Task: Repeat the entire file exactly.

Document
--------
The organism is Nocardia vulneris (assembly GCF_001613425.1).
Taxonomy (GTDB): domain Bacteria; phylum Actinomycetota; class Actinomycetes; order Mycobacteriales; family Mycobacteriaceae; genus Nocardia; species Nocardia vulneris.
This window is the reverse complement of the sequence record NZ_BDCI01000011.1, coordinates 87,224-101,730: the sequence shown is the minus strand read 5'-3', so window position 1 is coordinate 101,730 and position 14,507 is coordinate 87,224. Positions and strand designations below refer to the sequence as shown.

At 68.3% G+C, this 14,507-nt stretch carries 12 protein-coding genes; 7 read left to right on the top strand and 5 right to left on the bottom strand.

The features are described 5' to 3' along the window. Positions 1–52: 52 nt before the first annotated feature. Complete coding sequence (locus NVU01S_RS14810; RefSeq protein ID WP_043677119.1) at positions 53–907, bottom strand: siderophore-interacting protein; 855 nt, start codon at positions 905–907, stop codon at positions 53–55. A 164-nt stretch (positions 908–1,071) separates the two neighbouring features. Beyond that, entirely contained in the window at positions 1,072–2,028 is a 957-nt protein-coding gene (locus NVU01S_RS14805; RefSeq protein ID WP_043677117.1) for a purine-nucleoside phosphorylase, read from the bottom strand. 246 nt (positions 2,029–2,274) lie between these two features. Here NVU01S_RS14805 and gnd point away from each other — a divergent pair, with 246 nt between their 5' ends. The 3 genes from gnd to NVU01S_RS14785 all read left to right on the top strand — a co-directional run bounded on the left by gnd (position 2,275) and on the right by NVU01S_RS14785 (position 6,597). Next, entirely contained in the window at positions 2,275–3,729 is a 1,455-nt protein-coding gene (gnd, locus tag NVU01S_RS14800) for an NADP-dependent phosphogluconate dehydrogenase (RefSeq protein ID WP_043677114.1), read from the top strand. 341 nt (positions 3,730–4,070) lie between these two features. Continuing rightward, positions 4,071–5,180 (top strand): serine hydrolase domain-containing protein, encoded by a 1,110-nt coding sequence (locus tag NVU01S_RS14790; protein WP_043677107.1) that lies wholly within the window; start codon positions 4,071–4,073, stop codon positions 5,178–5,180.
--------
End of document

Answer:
The organism is Nocardia vulneris (assembly GCF_001613425.1).
Taxonomy (GTDB): domain Bacteria; phylum Actinomycetota; class Actinomycetes; order Mycobacteriales; family Mycobacteriaceae; genus Nocardia; species Nocardia vulneris.
This window is the reverse complement of the sequence record NZ_BDCI01000011.1, coordinates 87,224-101,730: the sequence shown is the minus strand read 5'-3', so window position 1 is coordinate 101,730 and position 14,507 is coordinate 87,224. Positions and strand designations below refer to the sequence as shown.

At 68.3% G+C, this 14,507-nt stretch carries 12 protein-coding genes; 7 read left to right on the top strand and 5 right to left on the bottom strand.

The features are described 5' to 3' along the window. Positions 1–52: 52 nt before the first annotated feature. Complete coding sequence (locus NVU01S_RS14810; RefSeq protein ID WP_043677119.1) at positions 53–907, bottom strand: siderophore-interacting protein; 855 nt, start codon at positions 905–907, stop codon at positions 53–55. A 164-nt stretch (positions 908–1,071) separates the two neighbouring features. Beyond that, entirely contained in the window at positions 1,072–2,028 is a 957-nt protein-coding gene (locus NVU01S_RS14805; RefSeq protein ID WP_043677117.1) for a purine-nucleoside phosphorylase, read from the bottom strand. 246 nt (positions 2,029–2,274) lie between these two features. Here NVU01S_RS14805 and gnd point away from each other — a divergent pair, with 246 nt between their 5' ends. The 3 genes from gnd to NVU01S_RS14785 all read left to right on the top strand — a co-directional run bounded on the left by gnd (position 2,275) and on the right by NVU01S_RS14785 (position 6,597). Next, entirely contained in the window at positions 2,275–3,729 is a 1,455-nt protein-coding gene (gnd, locus tag NVU01S_RS14800) for an NADP-dependent phosphogluconate dehydrogenase (RefSeq protein ID WP_043677114.1), read from the top strand. 341 nt (positions 3,730–4,070) lie between these two features. Continuing rightward, positions 4,071–5,180 (top strand): serine hydrolase domain-containing protein, encoded by a 1,110-nt coding sequence (locus tag NVU01S_RS14790; protein WP_043677107.1) that lies wholly within the window; start codon positions 4,071–4,073, stop codon positions 5,178–5,180.